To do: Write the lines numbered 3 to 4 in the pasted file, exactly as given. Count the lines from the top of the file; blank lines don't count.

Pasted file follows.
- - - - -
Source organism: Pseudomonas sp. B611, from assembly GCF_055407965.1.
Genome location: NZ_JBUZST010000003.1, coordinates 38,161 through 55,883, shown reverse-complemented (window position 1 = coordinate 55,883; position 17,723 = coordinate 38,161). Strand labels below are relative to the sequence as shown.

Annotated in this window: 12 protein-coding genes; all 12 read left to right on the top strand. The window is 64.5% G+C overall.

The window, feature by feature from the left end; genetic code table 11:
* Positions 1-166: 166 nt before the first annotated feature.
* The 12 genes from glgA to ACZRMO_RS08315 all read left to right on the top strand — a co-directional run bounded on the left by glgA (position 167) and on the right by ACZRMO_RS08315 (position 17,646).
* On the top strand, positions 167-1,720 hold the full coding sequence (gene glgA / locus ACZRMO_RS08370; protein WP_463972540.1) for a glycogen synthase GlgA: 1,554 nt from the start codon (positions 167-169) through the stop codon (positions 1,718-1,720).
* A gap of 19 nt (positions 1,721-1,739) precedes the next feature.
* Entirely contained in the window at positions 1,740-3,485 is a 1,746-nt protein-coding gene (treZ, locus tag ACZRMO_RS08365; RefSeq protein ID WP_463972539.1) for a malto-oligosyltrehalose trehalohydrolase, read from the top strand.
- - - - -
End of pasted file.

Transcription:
Annotated in this window: 12 protein-coding genes; all 12 read left to right on the top strand. The window is 64.5% G+C overall.

The window, feature by feature from the left end; genetic code table 11: